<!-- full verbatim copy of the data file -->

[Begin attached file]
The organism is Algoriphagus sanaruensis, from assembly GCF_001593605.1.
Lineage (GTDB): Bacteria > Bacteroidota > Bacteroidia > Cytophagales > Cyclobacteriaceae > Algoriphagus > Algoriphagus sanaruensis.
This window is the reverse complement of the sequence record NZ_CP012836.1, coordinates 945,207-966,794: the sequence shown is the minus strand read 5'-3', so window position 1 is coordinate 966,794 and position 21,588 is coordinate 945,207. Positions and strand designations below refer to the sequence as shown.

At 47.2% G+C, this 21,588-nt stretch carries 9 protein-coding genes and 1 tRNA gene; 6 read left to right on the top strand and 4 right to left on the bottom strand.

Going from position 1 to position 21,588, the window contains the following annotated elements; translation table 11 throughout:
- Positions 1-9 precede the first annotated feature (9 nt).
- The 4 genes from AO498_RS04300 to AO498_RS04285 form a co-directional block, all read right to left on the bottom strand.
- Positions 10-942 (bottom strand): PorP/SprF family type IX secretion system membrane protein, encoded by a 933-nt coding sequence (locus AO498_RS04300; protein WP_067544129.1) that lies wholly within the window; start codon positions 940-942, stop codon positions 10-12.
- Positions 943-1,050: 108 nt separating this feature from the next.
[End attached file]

The organism is Algoriphagus sanaruensis, from assembly GCF_001593605.1.
Lineage (GTDB): Bacteria > Bacteroidota > Bacteroidia > Cytophagales > Cyclobacteriaceae > Algoriphagus > Algoriphagus sanaruensis.
This window is the reverse complement of the sequence record NZ_CP012836.1, coordinates 945,207-966,794: the sequence shown is the minus strand read 5'-3', so window position 1 is coordinate 966,794 and position 21,588 is coordinate 945,207. Positions and strand designations below refer to the sequence as shown.

At 47.2% G+C, this 21,588-nt stretch carries 9 protein-coding genes and 1 tRNA gene; 6 read left to right on the top strand and 4 right to left on the bottom strand.

Going from position 1 to position 21,588, the window contains the following annotated elements; translation table 11 throughout:
- Positions 1-9 precede the first annotated feature (9 nt).
- The 4 genes from AO498_RS04300 to AO498_RS04285 form a co-directional block, all read right to left on the bottom strand.
- Positions 10-942 (bottom strand): PorP/SprF family type IX secretion system membrane protein, encoded by a 933-nt coding sequence (locus AO498_RS04300; protein WP_067544129.1) that lies wholly within the window; start codon positions 940-942, stop codon positions 10-12.
- Positions 943-1,050: 108 nt separating this feature from the next.